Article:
Back in May, we covered a worker strike against major Long Island beer distributor Clare Rose. At the time, more than 100 of the company’s 320 employees, most of whom were union members, had walked off the job in protest of a change in pay structure and their employer’s plan to stop contributing to their pension.
Several local businesses stopped buying beer from Clare Rose in solidarity. And since Clare Rose is the sole distributor of AB-InBev on Long Island (it also distributes Heineken products and some independent brands), many Long Islanders—and visitors to the Belmont Stakes, which also joined the boycott—spent the first half of the summer without any Budweiser.
Late last night, the strike ended.
On the strike’s 82nd day, Teamsters Local 812 and Clare Rose distributors reached an agreement. The distributor will continue to fund their pension and maintain wages that are “well above industry standards and Clare Rose’s April offer,” according to a Friday press release from the union.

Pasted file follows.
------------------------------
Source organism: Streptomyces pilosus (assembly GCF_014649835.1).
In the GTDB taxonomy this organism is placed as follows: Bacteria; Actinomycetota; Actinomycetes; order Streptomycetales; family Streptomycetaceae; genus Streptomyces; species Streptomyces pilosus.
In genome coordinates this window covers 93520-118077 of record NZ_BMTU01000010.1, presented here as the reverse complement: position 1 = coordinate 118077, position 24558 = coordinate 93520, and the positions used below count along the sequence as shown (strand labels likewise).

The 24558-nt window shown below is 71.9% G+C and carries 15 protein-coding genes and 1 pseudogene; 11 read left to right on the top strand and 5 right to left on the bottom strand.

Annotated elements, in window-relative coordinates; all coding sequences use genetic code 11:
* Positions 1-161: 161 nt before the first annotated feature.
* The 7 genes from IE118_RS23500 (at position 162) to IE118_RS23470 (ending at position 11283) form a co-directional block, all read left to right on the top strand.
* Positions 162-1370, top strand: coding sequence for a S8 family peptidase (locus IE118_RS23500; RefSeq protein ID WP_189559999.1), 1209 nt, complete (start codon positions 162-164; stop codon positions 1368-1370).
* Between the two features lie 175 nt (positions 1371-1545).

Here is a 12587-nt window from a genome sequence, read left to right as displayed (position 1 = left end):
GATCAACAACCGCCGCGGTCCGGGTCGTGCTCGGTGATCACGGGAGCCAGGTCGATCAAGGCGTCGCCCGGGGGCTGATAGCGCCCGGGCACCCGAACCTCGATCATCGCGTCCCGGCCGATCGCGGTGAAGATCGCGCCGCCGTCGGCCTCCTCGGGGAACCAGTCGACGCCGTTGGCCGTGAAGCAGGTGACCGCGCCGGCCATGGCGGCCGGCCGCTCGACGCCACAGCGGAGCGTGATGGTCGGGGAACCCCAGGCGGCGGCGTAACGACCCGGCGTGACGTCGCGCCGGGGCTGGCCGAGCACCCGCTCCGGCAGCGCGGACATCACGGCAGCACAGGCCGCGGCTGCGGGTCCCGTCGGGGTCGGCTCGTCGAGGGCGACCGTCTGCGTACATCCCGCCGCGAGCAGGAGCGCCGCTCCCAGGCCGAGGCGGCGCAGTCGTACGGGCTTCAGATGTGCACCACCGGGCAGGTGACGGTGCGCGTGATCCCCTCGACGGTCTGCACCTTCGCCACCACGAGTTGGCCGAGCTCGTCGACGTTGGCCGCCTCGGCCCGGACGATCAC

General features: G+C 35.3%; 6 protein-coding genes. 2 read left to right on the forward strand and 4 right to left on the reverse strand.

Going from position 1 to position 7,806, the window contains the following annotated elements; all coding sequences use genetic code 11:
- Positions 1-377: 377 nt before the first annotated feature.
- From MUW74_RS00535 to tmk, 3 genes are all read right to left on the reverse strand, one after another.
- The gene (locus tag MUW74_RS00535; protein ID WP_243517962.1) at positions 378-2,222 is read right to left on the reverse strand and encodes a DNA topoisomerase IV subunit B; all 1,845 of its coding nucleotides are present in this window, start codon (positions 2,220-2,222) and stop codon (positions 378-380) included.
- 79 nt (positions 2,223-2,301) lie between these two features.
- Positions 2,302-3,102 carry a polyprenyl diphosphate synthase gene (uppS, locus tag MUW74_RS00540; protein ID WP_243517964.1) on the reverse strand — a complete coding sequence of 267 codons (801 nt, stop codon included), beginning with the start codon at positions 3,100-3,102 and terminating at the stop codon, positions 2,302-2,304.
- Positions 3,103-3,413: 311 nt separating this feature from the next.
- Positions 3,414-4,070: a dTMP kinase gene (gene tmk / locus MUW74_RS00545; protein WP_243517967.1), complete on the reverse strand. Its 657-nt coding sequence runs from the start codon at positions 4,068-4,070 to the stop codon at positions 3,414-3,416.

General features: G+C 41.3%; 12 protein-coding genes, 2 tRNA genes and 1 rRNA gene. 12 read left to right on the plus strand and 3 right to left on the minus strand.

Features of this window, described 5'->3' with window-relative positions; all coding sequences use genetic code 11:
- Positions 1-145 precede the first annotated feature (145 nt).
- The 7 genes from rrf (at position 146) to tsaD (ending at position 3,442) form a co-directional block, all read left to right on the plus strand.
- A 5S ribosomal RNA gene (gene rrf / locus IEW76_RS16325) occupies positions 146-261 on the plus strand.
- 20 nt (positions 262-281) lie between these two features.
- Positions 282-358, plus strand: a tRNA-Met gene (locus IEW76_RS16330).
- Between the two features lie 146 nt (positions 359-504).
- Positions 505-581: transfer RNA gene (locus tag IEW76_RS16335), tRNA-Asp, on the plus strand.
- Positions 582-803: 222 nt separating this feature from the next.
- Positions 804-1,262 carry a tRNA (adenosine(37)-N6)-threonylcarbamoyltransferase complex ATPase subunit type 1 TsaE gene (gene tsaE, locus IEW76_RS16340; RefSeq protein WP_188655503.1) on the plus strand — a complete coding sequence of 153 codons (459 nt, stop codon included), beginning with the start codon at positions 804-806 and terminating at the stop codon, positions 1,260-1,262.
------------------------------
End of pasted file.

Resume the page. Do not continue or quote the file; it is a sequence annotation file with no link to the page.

“This strike captured the imagination of Long Island workers who want to see a win for working people,” said Ed Weber, President of Teamsters Local 812, in the release.
The union’s campaign on behalf of the striking workers included persuading city authorities to audit the distributor, purchasing a six-figure ad campaign in Long Island news outlets, and linking Clare Rose to AB-InBev wherever possible, presumably to encourage the distributor’s major supplier to pressure Clare Rose to settle with its workers.
Union members will cast a final vote on the agreement on Saturday.